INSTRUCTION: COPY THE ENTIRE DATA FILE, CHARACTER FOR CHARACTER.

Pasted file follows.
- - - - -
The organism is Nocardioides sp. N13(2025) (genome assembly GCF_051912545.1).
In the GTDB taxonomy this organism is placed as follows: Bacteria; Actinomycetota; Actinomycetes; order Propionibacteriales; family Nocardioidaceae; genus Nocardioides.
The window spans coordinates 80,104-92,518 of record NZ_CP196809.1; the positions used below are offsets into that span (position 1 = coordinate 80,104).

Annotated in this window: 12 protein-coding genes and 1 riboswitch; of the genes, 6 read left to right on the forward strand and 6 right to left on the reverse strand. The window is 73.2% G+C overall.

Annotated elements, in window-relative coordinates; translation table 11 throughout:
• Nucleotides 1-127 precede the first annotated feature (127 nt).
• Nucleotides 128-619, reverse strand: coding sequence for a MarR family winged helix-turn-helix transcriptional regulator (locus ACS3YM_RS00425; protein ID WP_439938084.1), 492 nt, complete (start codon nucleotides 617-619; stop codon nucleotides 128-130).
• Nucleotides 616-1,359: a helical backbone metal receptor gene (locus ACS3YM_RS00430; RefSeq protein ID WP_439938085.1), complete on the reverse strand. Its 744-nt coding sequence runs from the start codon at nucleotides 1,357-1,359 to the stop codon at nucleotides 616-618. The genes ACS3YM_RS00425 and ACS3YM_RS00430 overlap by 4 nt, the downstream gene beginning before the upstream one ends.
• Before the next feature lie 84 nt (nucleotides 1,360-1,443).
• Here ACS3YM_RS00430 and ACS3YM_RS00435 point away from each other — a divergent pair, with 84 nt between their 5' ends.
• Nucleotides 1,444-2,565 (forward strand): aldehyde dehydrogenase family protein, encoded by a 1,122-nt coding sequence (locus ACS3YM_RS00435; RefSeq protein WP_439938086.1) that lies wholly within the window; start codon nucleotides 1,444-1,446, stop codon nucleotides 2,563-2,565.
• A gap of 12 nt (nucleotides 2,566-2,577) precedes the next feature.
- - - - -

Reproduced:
The organism is Nocardioides sp. N13(2025) (genome assembly GCF_051912545.1).
In the GTDB taxonomy this organism is placed as follows: Bacteria; Actinomycetota; Actinomycetes; order Propionibacteriales; family Nocardioidaceae; genus Nocardioides.
The window spans coordinates 80,104-92,518 of record NZ_CP196809.1; the positions used below are offsets into that span (position 1 = coordinate 80,104).

Annotated in this window: 12 protein-coding genes and 1 riboswitch; of the genes, 6 read left to right on the forward strand and 6 right to left on the reverse strand. The window is 73.2% G+C overall.

Annotated elements, in window-relative coordinates; translation table 11 throughout:
• Nucleotides 1-127 precede the first annotated feature (127 nt).
• Nucleotides 128-619, reverse strand: coding sequence for a MarR family winged helix-turn-helix transcriptional regulator (locus ACS3YM_RS00425; protein ID WP_439938084.1), 492 nt, complete (start codon nucleotides 617-619; stop codon nucleotides 128-130).
• Nucleotides 616-1,359: a helical backbone metal receptor gene (locus ACS3YM_RS00430; RefSeq protein ID WP_439938085.1), complete on the reverse strand. Its 744-nt coding sequence runs from the start codon at nucleotides 1,357-1,359 to the stop codon at nucleotides 616-618. The genes ACS3YM_RS00425 and ACS3YM_RS00430 overlap by 4 nt, the downstream gene beginning before the upstream one ends.
• Before the next feature lie 84 nt (nucleotides 1,360-1,443).
• Here ACS3YM_RS00430 and ACS3YM_RS00435 point away from each other — a divergent pair, with 84 nt between their 5' ends.
• Nucleotides 1,444-2,565 (forward strand): aldehyde dehydrogenase family protein, encoded by a 1,122-nt coding sequence (locus ACS3YM_RS00435; RefSeq protein WP_439938086.1) that lies wholly within the window; start codon nucleotides 1,444-1,446, stop codon nucleotides 2,563-2,565.
• A gap of 12 nt (nucleotides 2,566-2,577) precedes the next feature.